Speaking of Obrestad, a new rival for best young female player in Europe might be emerging with the first big win for Czech teenager Veronika Pavlikova over the weekend.
The 18-year-old from the Czech Republic took down the 2012 France Poker Series Snowfest Evian Main Event for €70,000.
Even more impressivly, Pavlikova beat out a 300-player field that included big-name players Bertrand “ElkY” Grospellier, Eugene Katchalov and Guillaume Darcourt.
The comparisons to Obrestad flooding in may be a bit preemptive as Annette won a much larger tournament – the World Series of Poker Europe main event – at 18 for €1 million but had already dominated online by the time she was 16.
Pavlikova will have a chance to match Obrestad’s early live exploits at the 2012 WSOPE in Cannes, France in September.
Obrestad’s most famous accomplishment might not even be her WSOPE win either as she also is renowned for winning a 180-player SNG without ever looking at her hole cards:
3) Dropping Out of College to Play Poker: +EV?
Caby can believe it's +EV.
Dropping out of college to play poker professionally is, to put it bluntly, a very hit-and-miss proposition.
Some players run well, manage their bankrolls wisely and set themselves up for life. Others make, err, poorer decisions.
For 21-year-old Matt Plecki, featured in a recent article on the USC journalism school's digital news outlet, it was an easy choice:
“School was taking up poker time, which was almost $1,000 a day,” Matt explained. "Why would any intelligent, self-motivated 21-year-old want to spend his days in class instead of making $300 an hour doing something he actually enjoyed?”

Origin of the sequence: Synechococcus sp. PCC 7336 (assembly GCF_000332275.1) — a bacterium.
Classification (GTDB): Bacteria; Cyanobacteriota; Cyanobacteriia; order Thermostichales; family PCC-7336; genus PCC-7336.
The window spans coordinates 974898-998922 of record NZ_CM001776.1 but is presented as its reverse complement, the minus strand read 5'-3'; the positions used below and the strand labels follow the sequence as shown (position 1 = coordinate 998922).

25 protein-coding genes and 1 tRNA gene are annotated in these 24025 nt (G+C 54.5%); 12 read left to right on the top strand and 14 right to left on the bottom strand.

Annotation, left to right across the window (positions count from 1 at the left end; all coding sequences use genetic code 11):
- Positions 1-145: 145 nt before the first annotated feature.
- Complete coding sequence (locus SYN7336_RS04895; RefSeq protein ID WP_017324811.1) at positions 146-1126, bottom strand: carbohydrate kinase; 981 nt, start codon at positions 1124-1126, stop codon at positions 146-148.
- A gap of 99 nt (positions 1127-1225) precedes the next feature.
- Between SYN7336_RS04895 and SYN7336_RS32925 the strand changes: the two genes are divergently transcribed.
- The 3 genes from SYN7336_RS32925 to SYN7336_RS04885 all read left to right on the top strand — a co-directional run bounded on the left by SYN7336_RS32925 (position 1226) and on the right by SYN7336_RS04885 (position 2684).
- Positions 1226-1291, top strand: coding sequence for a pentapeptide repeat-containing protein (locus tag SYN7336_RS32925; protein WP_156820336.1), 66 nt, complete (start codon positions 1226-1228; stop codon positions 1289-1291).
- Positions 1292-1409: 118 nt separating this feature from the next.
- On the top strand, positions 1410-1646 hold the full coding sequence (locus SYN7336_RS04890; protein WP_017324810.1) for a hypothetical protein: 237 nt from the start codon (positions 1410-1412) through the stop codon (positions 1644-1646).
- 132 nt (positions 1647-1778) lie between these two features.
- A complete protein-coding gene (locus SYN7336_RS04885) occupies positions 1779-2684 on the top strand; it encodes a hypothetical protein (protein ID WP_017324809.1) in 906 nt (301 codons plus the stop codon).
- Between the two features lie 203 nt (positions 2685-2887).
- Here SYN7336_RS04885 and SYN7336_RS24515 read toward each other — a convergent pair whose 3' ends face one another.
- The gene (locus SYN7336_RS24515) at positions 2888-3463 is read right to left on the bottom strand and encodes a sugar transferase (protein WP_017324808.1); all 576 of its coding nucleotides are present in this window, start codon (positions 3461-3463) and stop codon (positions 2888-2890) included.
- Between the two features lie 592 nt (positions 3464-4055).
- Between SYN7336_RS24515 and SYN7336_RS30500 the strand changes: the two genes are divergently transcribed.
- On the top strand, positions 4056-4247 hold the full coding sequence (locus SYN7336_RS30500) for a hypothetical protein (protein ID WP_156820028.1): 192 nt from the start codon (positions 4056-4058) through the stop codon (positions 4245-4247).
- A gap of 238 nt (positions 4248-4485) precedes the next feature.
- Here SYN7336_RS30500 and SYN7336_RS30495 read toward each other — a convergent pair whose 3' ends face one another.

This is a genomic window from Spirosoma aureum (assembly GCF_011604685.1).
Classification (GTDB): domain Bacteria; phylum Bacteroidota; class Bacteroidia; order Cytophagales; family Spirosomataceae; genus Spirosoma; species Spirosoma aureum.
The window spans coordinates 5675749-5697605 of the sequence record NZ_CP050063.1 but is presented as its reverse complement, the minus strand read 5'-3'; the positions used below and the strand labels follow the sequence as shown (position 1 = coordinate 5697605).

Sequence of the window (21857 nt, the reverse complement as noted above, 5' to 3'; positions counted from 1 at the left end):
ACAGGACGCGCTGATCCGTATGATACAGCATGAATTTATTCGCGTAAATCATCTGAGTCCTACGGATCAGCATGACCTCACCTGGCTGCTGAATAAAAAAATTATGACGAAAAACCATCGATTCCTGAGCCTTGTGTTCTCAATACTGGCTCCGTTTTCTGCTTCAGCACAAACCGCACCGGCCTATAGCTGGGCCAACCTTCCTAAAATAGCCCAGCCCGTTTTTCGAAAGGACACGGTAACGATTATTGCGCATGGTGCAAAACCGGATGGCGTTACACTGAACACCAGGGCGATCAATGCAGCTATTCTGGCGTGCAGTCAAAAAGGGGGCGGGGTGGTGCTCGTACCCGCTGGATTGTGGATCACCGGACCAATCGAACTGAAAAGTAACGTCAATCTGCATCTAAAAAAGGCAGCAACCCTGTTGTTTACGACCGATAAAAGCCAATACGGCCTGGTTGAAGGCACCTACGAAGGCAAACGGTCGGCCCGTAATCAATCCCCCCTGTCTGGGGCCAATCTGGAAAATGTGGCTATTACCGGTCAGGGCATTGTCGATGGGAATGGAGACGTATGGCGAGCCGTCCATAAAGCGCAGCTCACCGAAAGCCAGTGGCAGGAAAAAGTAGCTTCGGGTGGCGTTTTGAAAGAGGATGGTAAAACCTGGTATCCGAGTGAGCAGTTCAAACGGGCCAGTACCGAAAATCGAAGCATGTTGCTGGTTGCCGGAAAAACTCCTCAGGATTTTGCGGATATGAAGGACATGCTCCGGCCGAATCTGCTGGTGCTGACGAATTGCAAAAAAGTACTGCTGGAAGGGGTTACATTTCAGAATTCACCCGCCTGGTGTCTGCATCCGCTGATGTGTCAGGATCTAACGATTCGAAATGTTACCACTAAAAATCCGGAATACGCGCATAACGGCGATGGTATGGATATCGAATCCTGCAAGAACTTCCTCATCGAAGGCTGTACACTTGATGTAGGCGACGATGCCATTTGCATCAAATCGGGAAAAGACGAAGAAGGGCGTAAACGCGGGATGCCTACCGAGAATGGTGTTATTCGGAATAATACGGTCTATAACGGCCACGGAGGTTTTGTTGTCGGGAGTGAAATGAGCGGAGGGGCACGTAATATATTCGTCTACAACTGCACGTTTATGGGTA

With tuition at USC topping $20k for a semester, Plecki dropped out after his junior year and played online before moving to Costa Rica after Black Friday. Still playing and now involved with DraftDay.com with Taylor Caby, Plecki says it’s working as he can get his education and live the lifestyle he wants:
“I still enjoy learning, but schools like Stanford and MIT have free classes online. I signed up for two Stanford classes in entrepreneurship, two in programming, and am able to spend eight hours on some days going through stuff, then taking maybe a week off to golf."
“I also don’t have to study anything not ‘useful,’" Matt continued. "In addition, I’m involved in a handful of other job opportunities and investments in startups, so I wouldn’t ever really need a degree to get to that next step. However, I do miss the social part of school.”
If you're thinking of making the move yourself, read the full piece here.
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